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The student news site of de Toledo High School

The Prowler

The student news site of de Toledo High School

The Prowler

Global Jewish Ed Program navigates ‘new normal’ in Israel

News Editor Isabelle Fonck and Israeli exchange student Yael (right) toured Universal Studios as part of dTHS Global Education Program this fall. As the war in Gaza continues, dates for future programs remain in flux.

ISRAEL–“We are studying at school normally, but every day we have an exercise where we have to run to the shelter like to exercise in case of alarm,” says Yael, a 15-year-old Israeli who lives in Ramat Gan, a city east of Tel Aviv. 

Since Hamas first attacked Israel on Oct. 7, 2023, Yael and every Israeli have had to adjust to a new normal. 

“People are more happy now that the hostages [have] been released,” she said.

Although some hostages have returned safely, there are still 138 Israeli hostages held by Hamas terrorists in Gaza. 

I spoke with Yael last week about how the Israel-Hamas war has affected her own life: “Things are coming back to normal,” she said, “but I need to ask my parents for permission if I want to go to a friend or things like this.”

Yael is one of the 12 Israelis who came to Los Angeles to visit in the fall. She stayed at my house from late August to mid-October. She was able to visit through Global Ed’s Extended Israel Exchange Program (EIEP). Through this program, not only did she stay with me for a month-and-a-half, but I’m supposed to go to Israel to live with Yael and her family for two to three months.

Eight other 10th graders from de Toledo are also planning to go to Israel with me.

In Israel, Scouts, or Tzofim, is the largest youth movement. Yael, along with many of her peers, participate in Scouts at least twice a week after school. “In the Scouts, they have divided us by age groups so we are not all together at the same time,” she said. While this is for safety, Scouts were divided by age group even pre-war.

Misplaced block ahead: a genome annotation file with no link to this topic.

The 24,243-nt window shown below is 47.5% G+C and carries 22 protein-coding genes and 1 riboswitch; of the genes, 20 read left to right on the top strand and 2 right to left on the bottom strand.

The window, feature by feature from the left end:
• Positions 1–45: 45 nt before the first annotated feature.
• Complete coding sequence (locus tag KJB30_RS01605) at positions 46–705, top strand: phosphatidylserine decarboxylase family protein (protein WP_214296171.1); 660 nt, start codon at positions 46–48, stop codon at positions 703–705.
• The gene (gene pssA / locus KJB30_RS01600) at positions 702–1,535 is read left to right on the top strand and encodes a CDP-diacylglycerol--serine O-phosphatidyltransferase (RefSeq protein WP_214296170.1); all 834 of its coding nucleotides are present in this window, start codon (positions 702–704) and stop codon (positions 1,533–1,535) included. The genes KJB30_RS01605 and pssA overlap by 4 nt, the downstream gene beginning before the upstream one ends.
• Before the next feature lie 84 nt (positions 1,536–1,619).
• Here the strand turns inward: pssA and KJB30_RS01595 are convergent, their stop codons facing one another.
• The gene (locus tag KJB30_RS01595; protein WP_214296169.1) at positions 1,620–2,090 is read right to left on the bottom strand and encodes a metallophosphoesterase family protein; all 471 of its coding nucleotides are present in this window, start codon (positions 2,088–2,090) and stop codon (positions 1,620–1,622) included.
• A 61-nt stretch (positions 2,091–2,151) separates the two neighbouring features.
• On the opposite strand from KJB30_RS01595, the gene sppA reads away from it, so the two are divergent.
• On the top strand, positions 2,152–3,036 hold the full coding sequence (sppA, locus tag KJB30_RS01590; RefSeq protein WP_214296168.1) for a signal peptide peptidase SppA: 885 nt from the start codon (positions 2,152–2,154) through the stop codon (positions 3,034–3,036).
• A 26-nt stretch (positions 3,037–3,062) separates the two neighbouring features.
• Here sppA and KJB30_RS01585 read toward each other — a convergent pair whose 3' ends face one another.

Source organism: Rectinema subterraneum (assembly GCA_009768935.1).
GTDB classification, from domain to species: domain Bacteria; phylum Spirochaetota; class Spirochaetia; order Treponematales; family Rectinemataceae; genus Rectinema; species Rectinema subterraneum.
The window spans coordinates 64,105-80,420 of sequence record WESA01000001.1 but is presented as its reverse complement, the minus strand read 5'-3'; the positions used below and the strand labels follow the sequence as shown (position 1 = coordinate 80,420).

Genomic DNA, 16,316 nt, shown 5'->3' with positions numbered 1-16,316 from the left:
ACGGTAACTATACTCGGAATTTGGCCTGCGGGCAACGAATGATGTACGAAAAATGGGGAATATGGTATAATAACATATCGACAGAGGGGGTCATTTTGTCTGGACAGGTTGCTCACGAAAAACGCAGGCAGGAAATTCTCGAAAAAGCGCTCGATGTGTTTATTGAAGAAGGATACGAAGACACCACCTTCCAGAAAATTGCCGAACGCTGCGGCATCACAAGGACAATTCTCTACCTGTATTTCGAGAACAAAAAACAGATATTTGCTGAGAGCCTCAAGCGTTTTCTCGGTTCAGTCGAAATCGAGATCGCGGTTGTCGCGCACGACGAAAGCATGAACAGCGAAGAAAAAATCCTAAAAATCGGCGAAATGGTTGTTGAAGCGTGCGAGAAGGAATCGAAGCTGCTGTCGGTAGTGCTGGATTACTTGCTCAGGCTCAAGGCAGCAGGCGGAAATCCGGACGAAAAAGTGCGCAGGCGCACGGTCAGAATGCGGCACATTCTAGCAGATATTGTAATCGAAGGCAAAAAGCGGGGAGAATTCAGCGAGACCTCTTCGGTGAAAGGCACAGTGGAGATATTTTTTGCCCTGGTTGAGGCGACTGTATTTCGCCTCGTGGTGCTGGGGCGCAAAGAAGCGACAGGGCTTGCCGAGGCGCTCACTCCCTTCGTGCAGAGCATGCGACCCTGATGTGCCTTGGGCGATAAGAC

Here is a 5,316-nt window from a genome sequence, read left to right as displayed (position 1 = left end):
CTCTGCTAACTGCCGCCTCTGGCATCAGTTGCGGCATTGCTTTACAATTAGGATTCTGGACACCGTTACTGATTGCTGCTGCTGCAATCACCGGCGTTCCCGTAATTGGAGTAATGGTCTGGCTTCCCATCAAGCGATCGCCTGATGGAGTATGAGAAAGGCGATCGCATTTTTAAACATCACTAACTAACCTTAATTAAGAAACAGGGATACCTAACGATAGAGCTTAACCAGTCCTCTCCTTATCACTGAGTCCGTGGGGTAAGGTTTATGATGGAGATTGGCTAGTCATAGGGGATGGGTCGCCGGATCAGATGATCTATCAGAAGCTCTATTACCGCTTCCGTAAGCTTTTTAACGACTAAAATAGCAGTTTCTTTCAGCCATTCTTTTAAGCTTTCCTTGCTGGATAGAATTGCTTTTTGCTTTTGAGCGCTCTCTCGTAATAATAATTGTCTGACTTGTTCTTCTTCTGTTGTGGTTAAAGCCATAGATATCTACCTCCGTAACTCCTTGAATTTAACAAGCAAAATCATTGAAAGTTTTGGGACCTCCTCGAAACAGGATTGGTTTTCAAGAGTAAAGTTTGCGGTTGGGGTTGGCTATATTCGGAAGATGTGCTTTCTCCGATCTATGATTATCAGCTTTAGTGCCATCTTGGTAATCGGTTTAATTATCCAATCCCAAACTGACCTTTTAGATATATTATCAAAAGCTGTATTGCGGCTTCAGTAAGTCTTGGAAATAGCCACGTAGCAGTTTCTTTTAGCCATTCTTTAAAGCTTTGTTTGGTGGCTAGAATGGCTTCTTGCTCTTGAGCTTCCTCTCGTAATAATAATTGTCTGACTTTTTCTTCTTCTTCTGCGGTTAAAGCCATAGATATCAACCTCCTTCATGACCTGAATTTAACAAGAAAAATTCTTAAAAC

de Toledo’s Global Ed reach has grown immensely since it first started. During the first years of Global Ed, the focus was on programs in Israel: SIEP, the Short Israel Exchange Program that lasts two-and-a-half weeks, and the longer EIEP.

“Despite the war in Israel, we have pivoted and strengthened our programs with Israel, such as hosting Michael, Robotics mentor from Dimona; preparing to host displaced Israeli teens in February; and continuing our joint educational projects with our Israeli partner schools,” wrote Lior Sibony, Director of Global Jewish Education, in an email from Israel.

Global Ed emphasizes the Jewish value “Kol Yisrael areivim zeh bazeh–we’re all responsible for Jews around the world,” said Lior, as the students call him.

Israel is a small country, the size of New Jersey, with 9 million citizens. The war in Israel affects every family, not just ones living near the Gaza border, Lior said. Everyone in Israel knows at least one person in the army, he said, or has extended family who lives by the border. 

What does the war mean for both the SIEP and EIEP?

Global Ed prepares for different options, Lior said. “It’s all a dynamic situation,” but after winter break we’ll understand the “next stage” for both programs.

“We have postponed our SIEP and EIEP from February to April/May and hope to celebrate Israel’s Independence Day with our partner schools in Israel,” he wrote on Dec. 11 for this story.

The number of countries Global Jewish Education partners with has greatly expanded, with there now being programs in places like Budapest in central Europe; Uruguay in South America; Turkey, which highlights Jewish Life in a Muslim country; and Mexico City, with its big and vibrant Jewish community. 

Along with these exchange programs, there are other programs, like Spirulina, where students go to Uganda to harvest this superfood.

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About the Contributor
Isabelle Fonck
Isabelle Fonck, News Editor
Isabelle Fonck is a sophomore at de Toledo High School. When not at school, she likes to dance, hang out with friends, and shop. 

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